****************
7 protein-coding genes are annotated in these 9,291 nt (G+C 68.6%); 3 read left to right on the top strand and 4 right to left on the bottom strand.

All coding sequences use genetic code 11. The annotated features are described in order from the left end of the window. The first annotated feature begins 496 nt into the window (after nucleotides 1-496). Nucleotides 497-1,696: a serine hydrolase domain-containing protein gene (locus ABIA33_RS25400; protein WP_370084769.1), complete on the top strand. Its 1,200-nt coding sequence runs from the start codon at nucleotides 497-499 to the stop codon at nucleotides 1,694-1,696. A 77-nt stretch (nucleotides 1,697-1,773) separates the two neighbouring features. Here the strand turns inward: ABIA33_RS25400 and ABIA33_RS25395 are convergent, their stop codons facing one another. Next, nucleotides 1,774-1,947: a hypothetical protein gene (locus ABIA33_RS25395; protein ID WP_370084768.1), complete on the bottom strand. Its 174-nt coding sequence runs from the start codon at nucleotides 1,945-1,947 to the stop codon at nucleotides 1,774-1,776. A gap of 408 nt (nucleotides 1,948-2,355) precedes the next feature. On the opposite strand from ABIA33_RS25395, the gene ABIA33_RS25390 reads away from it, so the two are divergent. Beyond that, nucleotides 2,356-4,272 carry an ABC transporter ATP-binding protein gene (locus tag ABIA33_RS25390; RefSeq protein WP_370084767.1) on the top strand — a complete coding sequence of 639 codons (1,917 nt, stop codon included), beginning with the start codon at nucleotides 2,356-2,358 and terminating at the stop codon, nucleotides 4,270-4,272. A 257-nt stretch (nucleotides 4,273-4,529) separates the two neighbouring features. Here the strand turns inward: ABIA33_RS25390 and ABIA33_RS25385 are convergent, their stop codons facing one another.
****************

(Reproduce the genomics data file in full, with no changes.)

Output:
7 protein-coding genes are annotated in these 9,291 nt (G+C 68.6%); 3 read left to right on the top strand and 4 right to left on the bottom strand.

All coding sequences use genetic code 11. The annotated features are described in order from the left end of the window. The first annotated feature begins 496 nt into the window (after nucleotides 1-496). Nucleotides 497-1,696: a serine hydrolase domain-containing protein gene (locus ABIA33_RS25400; protein WP_370084769.1), complete on the top strand. Its 1,200-nt coding sequence runs from the start codon at nucleotides 497-499 to the stop codon at nucleotides 1,694-1,696. A 77-nt stretch (nucleotides 1,697-1,773) separates the two neighbouring features. Here the strand turns inward: ABIA33_RS25400 and ABIA33_RS25395 are convergent, their stop codons facing one another. Next, nucleotides 1,774-1,947: a hypothetical protein gene (locus ABIA33_RS25395; protein ID WP_370084768.1), complete on the bottom strand. Its 174-nt coding sequence runs from the start codon at nucleotides 1,945-1,947 to the stop codon at nucleotides 1,774-1,776. A gap of 408 nt (nucleotides 1,948-2,355) precedes the next feature. On the opposite strand from ABIA33_RS25395, the gene ABIA33_RS25390 reads away from it, so the two are divergent. Beyond that, nucleotides 2,356-4,272 carry an ABC transporter ATP-binding protein gene (locus tag ABIA33_RS25390; RefSeq protein WP_370084767.1) on the top strand — a complete coding sequence of 639 codons (1,917 nt, stop codon included), beginning with the start codon at nucleotides 2,356-2,358 and terminating at the stop codon, nucleotides 4,270-4,272. A 257-nt stretch (nucleotides 4,273-4,529) separates the two neighbouring features. Here the strand turns inward: ABIA33_RS25390 and ABIA33_RS25385 are convergent, their stop codons facing one another.